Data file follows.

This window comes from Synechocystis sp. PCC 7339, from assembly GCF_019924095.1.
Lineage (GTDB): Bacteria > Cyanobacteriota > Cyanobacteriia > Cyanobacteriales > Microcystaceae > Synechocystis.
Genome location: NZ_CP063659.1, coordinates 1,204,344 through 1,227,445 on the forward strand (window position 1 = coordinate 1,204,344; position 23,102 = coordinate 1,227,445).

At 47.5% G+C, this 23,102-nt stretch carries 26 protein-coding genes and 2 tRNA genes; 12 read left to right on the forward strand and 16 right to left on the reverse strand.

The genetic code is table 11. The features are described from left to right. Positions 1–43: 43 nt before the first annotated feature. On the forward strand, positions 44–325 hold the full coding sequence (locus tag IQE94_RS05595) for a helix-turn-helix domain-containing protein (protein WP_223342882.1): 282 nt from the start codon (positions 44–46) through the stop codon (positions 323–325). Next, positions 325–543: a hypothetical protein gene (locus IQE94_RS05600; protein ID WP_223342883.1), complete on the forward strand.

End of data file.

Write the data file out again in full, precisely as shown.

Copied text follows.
This window comes from Synechocystis sp. PCC 7339, from assembly GCF_019924095.1.
Lineage (GTDB): Bacteria > Cyanobacteriota > Cyanobacteriia > Cyanobacteriales > Microcystaceae > Synechocystis.
Genome location: NZ_CP063659.1, coordinates 1,204,344 through 1,227,445 on the forward strand (window position 1 = coordinate 1,204,344; position 23,102 = coordinate 1,227,445).

At 47.5% G+C, this 23,102-nt stretch carries 26 protein-coding genes and 2 tRNA genes; 12 read left to right on the forward strand and 16 right to left on the reverse strand.

The genetic code is table 11. The features are described from left to right. Positions 1–43: 43 nt before the first annotated feature. On the forward strand, positions 44–325 hold the full coding sequence (locus tag IQE94_RS05595) for a helix-turn-helix domain-containing protein (protein WP_223342882.1): 282 nt from the start codon (positions 44–46) through the stop codon (positions 323–325). Next, positions 325–543: a hypothetical protein gene (locus IQE94_RS05600; protein ID WP_223342883.1), complete on the forward strand.